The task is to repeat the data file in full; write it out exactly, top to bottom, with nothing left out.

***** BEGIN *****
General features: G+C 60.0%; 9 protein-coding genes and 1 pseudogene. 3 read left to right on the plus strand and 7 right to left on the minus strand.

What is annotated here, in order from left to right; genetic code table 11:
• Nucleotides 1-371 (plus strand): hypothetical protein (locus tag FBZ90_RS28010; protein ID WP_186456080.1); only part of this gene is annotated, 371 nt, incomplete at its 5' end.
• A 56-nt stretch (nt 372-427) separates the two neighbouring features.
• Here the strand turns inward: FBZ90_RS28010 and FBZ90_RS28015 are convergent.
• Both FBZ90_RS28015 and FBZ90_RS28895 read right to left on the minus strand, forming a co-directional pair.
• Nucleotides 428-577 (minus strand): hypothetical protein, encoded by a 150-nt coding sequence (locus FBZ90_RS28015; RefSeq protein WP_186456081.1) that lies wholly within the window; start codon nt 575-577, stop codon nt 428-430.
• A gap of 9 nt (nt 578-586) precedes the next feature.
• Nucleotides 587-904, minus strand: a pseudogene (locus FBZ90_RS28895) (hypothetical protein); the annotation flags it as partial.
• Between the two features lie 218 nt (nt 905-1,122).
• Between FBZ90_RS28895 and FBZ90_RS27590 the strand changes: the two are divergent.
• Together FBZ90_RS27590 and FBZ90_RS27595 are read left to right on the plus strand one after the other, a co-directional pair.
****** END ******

General features: G+C 60.0%; 9 protein-coding genes and 1 pseudogene. 3 read left to right on the plus strand and 7 right to left on the minus strand.

What is annotated here, in order from left to right; genetic code table 11:
• Nucleotides 1-371 (plus strand): hypothetical protein (locus tag FBZ90_RS28010; protein ID WP_186456080.1); only part of this gene is annotated, 371 nt, incomplete at its 5' end.
• A 56-nt stretch (nt 372-427) separates the two neighbouring features.
• Here the strand turns inward: FBZ90_RS28010 and FBZ90_RS28015 are convergent.
• Both FBZ90_RS28015 and FBZ90_RS28895 read right to left on the minus strand, forming a co-directional pair.
• Nucleotides 428-577 (minus strand): hypothetical protein, encoded by a 150-nt coding sequence (locus FBZ90_RS28015; RefSeq protein WP_186456081.1) that lies wholly within the window; start codon nt 575-577, stop codon nt 428-430.
• A gap of 9 nt (nt 578-586) precedes the next feature.
• Nucleotides 587-904, minus strand: a pseudogene (locus FBZ90_RS28895) (hypothetical protein); the annotation flags it as partial.
• Between the two features lie 218 nt (nt 905-1,122).
• Between FBZ90_RS28895 and FBZ90_RS27590 the strand changes: the two are divergent.
• Together FBZ90_RS27590 and FBZ90_RS27595 are read left to right on the plus strand one after the other, a co-directional pair.